There is only one place to be this Halloween – The London Dungeon. If you’re looking to be sickened, spooked and downright terrified, The London Dungeon is your risk of choice... Taking you back to the ‘bad old days’ you get to meet the likes of Guy Fawkes, Jack the Ripper, narrowly escape the torture chamber and even experience the plague. But who do we blame for bringing London’s perilous past back to life? That’s where performance manager, Phil Matthews comes in. Starting as an actor at the Dungeon himself, Phil is now Performance Manger at the Dungeon and guilty for creating the sickening scripts and story-lines performed on the tour of the Dungeon. We sat down with Phil to find out more about what it takes to shake the unshakable. Read on…if you dare!
What does the performance manager role entail?
My role entails hiring and directing all the actors who perform in the attraction, as well as making sure the whole tour is of the highest standard, constantly monitoring the shows to see where we can tweak them to make aspects even scarier or funnier. I also create new shows to keep the tour fresh and give people a reason to keep coming back.
How did you get into the role?
I started as an actor at the London Dungeon originally in around 2005, when I worked as a jobbing actor. I would leave to other performance work and come back to the job. One of the great things about the performance roles at The London Dungeon is that it gives actors a steady income, whilst still allowing you to work on your craft. Eventually, I made the decision to stay and progress within the performance department because I loved the Dungeon brand.
How do you go about writing a script?
There are a lot of considerations. The starting point will always be picking a bit of dark history that you can turn into a show that is engaging, and either scary, fun, or both. Each individual script needs to work as its own show, but also as part of the tour as a whole, so I will look at where it fits. After this would be developing the story and looking at what special effects can be used to make the show even more exciting. Something I am mindful of when creating a show is that it will always be performed by up to 50 different actors, so this will always play a part in writing the story.
What advice do you give the actors?
The Dungeon is an amazing place to hone your acting skills. There is always something new to find in the shows if you keep pushing your performances to the next level. You are performing to, literally, thousands of people a day, which will give you great stamina and can really put you in tune with performing to a live audience.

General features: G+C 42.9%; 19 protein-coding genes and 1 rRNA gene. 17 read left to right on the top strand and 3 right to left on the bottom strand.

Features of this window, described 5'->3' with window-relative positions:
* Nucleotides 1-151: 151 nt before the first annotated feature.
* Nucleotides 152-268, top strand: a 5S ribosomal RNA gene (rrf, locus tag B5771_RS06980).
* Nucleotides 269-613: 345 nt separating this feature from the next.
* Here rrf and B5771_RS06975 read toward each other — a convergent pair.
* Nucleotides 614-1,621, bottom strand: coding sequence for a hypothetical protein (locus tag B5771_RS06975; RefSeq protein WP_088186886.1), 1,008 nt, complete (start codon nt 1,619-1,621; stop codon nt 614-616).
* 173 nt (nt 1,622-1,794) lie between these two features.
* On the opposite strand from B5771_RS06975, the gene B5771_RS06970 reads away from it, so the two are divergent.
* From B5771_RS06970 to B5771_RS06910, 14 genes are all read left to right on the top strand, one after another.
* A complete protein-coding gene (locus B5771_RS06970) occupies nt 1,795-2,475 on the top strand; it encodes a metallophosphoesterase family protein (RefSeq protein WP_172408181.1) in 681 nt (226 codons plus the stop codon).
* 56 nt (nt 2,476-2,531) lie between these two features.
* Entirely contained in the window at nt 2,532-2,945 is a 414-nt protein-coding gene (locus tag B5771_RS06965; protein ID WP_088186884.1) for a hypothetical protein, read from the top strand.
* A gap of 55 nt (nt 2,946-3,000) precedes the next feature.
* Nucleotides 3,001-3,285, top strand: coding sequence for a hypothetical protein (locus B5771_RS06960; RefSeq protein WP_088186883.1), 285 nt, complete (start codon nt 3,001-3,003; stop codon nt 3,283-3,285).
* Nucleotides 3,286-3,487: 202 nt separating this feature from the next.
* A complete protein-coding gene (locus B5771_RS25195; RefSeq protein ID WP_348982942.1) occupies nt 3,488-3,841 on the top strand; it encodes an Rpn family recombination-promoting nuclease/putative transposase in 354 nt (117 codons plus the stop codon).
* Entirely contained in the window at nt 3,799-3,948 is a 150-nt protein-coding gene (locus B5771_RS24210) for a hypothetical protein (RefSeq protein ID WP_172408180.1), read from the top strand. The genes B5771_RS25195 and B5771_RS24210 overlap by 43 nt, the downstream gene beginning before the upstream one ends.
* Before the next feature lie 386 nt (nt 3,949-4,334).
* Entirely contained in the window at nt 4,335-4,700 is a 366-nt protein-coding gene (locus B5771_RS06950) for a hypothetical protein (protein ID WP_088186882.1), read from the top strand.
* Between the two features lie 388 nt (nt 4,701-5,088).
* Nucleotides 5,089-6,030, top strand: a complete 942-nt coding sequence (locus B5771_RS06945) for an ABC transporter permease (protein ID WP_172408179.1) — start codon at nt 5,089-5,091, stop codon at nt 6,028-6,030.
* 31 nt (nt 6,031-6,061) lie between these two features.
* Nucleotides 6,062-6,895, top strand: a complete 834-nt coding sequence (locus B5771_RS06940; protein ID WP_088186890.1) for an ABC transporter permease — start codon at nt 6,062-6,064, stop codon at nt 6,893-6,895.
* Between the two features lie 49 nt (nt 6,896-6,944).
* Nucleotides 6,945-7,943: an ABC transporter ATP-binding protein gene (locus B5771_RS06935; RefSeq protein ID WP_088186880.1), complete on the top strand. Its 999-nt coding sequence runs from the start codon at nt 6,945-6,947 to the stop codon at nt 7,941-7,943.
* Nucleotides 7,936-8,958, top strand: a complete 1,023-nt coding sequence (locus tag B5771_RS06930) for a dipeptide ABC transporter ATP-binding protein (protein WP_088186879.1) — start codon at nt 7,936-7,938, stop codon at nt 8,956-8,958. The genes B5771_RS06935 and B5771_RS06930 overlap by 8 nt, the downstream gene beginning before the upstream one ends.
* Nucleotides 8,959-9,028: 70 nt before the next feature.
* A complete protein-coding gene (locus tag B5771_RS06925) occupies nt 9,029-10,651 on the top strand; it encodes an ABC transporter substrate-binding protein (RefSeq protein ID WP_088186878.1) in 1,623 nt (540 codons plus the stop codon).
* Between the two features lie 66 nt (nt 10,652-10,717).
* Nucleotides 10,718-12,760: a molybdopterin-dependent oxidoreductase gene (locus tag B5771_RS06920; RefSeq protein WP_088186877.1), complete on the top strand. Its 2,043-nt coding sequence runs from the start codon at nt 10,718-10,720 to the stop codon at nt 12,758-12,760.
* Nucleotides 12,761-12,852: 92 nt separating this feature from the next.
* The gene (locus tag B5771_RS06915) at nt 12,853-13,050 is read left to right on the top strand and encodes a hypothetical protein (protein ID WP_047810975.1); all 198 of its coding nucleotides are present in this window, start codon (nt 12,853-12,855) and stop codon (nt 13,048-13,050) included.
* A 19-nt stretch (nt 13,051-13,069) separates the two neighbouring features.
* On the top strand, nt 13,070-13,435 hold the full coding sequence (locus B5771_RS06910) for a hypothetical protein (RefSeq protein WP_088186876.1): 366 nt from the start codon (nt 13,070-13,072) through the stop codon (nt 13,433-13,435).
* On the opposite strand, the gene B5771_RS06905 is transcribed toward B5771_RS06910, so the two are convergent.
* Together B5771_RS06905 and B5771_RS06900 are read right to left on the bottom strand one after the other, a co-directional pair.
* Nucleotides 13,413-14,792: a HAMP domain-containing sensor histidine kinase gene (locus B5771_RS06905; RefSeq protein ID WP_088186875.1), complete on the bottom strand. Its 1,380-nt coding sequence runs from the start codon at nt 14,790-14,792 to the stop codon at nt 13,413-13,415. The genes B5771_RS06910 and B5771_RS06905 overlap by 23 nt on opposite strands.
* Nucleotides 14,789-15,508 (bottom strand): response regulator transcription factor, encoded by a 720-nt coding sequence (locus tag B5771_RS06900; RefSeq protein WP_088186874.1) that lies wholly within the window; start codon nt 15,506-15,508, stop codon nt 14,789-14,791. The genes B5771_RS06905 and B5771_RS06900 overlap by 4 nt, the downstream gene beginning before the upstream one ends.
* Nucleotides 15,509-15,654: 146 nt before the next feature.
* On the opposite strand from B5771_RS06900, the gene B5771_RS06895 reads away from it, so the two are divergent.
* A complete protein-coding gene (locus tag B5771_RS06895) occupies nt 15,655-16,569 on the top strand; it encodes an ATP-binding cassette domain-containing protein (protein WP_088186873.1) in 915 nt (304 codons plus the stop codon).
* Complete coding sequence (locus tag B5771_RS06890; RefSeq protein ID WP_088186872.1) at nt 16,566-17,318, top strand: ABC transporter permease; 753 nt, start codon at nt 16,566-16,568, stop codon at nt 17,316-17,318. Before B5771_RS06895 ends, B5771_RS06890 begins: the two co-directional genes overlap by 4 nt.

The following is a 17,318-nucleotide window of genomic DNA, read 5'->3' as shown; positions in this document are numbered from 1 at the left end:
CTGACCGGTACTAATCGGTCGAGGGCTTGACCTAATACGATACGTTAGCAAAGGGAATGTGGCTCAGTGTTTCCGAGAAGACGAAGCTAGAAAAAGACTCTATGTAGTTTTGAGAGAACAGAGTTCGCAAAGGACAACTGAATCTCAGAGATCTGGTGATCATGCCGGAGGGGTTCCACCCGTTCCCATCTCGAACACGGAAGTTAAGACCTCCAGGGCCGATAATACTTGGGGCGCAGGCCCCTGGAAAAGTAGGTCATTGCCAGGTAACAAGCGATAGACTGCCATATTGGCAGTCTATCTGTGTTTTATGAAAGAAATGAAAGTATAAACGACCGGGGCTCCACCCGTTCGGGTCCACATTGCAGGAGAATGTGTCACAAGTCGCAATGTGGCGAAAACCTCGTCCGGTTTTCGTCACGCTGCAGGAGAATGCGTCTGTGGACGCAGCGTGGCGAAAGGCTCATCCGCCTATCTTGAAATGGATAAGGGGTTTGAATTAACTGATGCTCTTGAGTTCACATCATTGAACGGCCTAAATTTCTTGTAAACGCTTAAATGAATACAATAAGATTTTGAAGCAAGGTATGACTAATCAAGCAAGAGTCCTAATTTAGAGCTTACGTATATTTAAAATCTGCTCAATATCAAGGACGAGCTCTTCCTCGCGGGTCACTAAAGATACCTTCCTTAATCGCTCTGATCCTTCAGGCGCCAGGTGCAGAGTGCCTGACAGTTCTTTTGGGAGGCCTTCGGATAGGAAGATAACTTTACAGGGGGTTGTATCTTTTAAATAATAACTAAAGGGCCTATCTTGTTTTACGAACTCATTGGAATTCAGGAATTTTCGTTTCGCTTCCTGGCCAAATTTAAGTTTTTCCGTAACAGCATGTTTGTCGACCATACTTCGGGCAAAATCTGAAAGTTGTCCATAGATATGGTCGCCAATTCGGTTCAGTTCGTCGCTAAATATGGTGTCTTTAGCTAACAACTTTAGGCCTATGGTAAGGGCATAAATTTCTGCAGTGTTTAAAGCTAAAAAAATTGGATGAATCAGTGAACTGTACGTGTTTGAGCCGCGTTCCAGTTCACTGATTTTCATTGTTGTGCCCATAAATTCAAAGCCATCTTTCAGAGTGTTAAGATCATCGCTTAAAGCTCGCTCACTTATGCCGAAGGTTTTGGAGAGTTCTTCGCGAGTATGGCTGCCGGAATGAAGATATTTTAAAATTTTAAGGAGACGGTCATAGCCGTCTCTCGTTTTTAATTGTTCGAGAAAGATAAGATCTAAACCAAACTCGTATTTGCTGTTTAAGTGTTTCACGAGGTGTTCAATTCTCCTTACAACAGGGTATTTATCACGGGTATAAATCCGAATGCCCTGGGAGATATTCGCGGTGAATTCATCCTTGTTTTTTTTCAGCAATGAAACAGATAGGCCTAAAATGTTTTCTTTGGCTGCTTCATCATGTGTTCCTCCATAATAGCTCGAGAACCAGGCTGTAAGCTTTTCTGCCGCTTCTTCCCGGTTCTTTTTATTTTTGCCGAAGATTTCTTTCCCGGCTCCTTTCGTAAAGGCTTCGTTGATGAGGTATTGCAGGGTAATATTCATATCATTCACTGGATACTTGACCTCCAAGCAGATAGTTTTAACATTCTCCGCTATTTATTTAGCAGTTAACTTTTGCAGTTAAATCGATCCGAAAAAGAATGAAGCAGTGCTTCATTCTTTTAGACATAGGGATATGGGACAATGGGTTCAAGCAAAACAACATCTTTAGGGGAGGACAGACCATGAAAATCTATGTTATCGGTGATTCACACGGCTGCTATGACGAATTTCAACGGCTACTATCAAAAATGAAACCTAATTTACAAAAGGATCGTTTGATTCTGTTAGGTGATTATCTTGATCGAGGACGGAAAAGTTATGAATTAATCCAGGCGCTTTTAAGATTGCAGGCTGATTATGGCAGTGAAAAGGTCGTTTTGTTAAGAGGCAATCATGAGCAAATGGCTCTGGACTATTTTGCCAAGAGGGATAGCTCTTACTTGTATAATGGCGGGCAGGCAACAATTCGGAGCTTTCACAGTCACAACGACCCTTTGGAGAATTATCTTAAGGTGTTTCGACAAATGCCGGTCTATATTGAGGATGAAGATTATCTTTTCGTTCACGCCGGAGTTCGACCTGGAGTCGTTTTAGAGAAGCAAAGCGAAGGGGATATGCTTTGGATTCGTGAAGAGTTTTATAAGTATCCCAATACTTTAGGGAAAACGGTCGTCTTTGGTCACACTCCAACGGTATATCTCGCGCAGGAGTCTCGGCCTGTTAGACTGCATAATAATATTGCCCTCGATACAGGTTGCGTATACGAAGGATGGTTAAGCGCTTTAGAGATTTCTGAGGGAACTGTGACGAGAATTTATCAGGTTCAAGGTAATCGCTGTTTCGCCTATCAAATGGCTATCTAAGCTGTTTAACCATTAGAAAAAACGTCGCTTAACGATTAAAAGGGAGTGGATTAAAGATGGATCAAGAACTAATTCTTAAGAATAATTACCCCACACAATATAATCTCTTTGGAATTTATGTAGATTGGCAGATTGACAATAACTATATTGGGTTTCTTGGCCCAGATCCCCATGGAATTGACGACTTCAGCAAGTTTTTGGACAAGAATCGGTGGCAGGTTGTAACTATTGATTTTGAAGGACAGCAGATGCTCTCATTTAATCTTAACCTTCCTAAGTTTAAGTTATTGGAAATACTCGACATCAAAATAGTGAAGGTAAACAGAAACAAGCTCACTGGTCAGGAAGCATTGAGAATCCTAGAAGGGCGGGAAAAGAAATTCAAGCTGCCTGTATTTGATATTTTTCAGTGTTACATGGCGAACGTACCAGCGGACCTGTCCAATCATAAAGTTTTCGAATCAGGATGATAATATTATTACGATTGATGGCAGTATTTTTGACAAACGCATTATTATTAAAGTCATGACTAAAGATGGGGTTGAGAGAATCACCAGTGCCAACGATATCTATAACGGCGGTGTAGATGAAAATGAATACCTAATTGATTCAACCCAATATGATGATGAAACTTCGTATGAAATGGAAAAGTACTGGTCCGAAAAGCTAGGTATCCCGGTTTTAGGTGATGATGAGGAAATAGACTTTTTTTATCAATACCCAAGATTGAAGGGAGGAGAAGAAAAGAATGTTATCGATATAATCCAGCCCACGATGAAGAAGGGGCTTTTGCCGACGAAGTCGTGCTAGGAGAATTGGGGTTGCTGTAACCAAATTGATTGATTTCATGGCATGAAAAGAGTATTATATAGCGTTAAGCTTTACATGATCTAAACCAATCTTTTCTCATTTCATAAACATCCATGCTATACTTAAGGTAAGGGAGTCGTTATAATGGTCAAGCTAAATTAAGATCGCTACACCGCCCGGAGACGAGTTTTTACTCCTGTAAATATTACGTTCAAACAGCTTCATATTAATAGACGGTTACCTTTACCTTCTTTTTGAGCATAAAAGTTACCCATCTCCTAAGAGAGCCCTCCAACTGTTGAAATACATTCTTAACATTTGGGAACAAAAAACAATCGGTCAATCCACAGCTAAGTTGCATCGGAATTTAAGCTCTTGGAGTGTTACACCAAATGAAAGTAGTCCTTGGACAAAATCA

What effect do you want to have on the audience?
It really depends on the show. For the tour, we want the audience to be on a knife edge, never knowing what to expect next. The bread and butter of the Dungeon is that we play on anticipation to give you a good scare! The tour is carefully balanced to be terrifying in parts mixed with more funny and disgusting elements. We are here to highlight how horrible history has been over the years, which at times can be really funny. Our court show is a good example of this, here we have a character who is sentencing people to death for the most ridiculous things –such as weeing in a well – which shows you just how ludicrous some laws have been over the years!
What’s your favourite part of the job?
Every day is different, one minute I can be casually talking about buboes, the next directing an actor. Getting to work with actors and direct shows on a daily basis is a fantastic experience. I also love the dark side of life, so I get to be immersed in that every day!
What are some of your favourite facts / parts of history featured in the London Dungeon?
The Jack the Ripper case is endlessly fascinating, and an integral part of London’s dark history so getting to explore this story and the history is one of my highlights of the Dungeon. The Plague is also a highlight for me – to look at how it was dealt with back in the day is so interesting. You can’t imagine that people just dug these huge plague pits and piled the bodies in!
Which rides / sections do visitors get most spooked by? Are there any amusing stories you know of or can share about visitors getting particularly scared?
The Jack the Ripper section always gets people scared. We have had many occasions of visitors losing control of their bodily functions. We had someone faint, and when I asked him what he thought was the cause, he said he was scared of the dark, blood, and small spaces. He came to the wrong place!
What can we expect for Halloween?
Well, as the Home of Halloween, you can always except a good scare. We have also added a couple of new seasonal shows for October, to explore the story of Jack the Ripper in more detail than we ever have. We wanted to go through the whole case, from giving more insight into the victims to hearing stories of the press and sensationalists who twisted the story to their own advantage.
Where’s your favourite place in South Bank?